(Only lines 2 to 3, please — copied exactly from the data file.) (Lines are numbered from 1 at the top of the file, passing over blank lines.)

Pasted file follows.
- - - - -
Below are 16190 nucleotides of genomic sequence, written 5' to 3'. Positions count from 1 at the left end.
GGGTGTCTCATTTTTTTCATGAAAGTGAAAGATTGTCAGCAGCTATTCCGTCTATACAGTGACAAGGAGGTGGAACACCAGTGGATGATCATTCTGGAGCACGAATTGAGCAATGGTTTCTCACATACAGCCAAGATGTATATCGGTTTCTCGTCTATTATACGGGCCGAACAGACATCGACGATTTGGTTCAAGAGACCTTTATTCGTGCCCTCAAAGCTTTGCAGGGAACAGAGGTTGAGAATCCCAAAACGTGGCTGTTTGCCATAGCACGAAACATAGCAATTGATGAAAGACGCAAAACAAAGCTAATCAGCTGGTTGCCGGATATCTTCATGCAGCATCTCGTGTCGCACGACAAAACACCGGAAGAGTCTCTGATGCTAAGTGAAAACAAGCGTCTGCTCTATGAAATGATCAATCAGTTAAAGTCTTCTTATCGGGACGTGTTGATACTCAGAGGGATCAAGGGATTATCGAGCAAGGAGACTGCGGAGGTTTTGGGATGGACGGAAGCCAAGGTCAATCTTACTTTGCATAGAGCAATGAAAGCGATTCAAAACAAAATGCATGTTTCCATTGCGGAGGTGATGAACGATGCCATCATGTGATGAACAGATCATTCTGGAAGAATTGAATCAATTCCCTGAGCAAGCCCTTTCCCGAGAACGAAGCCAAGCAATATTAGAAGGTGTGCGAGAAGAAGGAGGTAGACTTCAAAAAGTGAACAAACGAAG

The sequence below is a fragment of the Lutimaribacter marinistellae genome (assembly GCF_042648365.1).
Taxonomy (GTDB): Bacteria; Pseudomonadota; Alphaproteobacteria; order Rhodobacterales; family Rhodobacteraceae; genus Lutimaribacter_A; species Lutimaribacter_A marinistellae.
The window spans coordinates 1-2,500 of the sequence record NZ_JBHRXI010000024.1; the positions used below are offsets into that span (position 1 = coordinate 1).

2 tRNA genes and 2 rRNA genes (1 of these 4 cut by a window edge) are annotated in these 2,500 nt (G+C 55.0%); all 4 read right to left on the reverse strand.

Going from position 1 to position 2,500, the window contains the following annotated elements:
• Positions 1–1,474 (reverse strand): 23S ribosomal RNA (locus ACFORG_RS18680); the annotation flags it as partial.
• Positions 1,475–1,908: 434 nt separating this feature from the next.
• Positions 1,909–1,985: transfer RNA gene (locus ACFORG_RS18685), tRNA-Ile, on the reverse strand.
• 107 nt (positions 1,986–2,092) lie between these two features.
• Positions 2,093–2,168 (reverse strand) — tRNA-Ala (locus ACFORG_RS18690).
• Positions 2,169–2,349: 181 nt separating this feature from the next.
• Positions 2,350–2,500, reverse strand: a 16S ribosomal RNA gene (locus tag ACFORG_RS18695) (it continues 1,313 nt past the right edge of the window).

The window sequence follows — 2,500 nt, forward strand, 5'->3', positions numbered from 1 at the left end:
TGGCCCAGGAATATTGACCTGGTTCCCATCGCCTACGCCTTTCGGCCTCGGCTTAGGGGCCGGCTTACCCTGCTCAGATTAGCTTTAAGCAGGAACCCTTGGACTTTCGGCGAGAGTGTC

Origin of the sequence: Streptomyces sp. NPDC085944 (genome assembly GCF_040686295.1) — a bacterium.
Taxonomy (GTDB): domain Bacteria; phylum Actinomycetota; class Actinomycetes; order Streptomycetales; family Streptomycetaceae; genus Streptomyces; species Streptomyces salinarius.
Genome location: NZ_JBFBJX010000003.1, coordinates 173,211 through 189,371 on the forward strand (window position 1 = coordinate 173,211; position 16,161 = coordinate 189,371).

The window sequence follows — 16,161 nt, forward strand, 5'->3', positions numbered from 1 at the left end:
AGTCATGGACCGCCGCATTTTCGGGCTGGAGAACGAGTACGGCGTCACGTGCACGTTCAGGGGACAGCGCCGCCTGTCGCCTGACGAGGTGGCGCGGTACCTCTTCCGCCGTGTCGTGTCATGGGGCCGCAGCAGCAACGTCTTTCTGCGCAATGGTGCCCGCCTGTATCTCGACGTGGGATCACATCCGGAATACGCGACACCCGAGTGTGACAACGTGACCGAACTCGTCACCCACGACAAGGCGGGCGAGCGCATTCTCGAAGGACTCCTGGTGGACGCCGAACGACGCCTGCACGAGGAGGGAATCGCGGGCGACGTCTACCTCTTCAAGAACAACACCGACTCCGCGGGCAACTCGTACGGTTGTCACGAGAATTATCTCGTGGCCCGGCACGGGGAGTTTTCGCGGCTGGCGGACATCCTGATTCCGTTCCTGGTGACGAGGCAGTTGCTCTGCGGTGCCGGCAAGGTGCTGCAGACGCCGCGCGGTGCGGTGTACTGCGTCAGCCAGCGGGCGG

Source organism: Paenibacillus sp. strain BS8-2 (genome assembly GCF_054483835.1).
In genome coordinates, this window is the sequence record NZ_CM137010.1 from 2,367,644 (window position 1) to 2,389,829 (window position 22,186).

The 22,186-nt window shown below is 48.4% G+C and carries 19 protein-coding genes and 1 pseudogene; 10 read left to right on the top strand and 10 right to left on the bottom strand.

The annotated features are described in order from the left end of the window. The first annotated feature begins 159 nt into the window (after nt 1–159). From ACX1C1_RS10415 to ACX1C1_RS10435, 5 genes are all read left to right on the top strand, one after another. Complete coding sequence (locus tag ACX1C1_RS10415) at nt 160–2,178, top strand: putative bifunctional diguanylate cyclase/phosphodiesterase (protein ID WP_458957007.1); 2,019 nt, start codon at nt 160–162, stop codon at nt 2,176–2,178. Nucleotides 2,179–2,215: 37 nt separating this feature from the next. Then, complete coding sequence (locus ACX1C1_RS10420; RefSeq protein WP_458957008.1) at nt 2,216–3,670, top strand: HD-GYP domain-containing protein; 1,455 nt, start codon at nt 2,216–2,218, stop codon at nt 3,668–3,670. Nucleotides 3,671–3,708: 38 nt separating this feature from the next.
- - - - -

GGGTGTCTCATTTTTTTCATGAAAGTGAAAGATTGTCAGCAGCTATTCCGTCTATACAGTGACAAGGAGGTGGAACACCAGTGGATGATCATTCTGGAGCACGAATTGAGCAATGGTTTCTCACATACAGCCAAGATGTATATCGGTTTCTCGTCTATTATACGGGCCGAACAGACATCGACGATTTGGTTCAAGAGACCTTTATTCGTGCCCTCAAAGCTTTGCAGGGAACAGAGGTTGAGAATCCCAAAACGTGGCTGTTTGCCATAGCACGAAACATAGCAATTGATGAAAGACGCAAAACAAAGCTAATCAGCTGGTTGCCGGATATCTTCATGCAGCATCTCGTGTCGCACGACAAAACACCGGAAGAGTCTCTGATGCTAAGTGAAAACAAGCGTCTGCTCTATGAAATGATCAATCAGTTAAAGTCTTCTTATCGGGACGTGTTGATACTCAGAGGGATCAAGGGATTATCGAGCAAGGAGACTGCGGAGGTTTTGGGATGGACGGAAGCCAAGGTCAATCTTACTTTGCATAGAGCAATGAAAGCGATTCAAAACAAAATGCATGTTTCCATTGCGGAGGTGATGAACGATGCCATCATGTGATGAACAGATCATTCTGGAAGAATTGAATCAATTCCCTGAGCAAGCCCTTTCCCGAGAACGAAGCCAAGCAATATTAGAAGGTGTGCGAGAAGAAGGAGGTAGACTTCAAAAAGTGAACAAACGAAG

The sequence below is a fragment of the Lutimaribacter marinistellae genome (assembly GCF_042648365.1).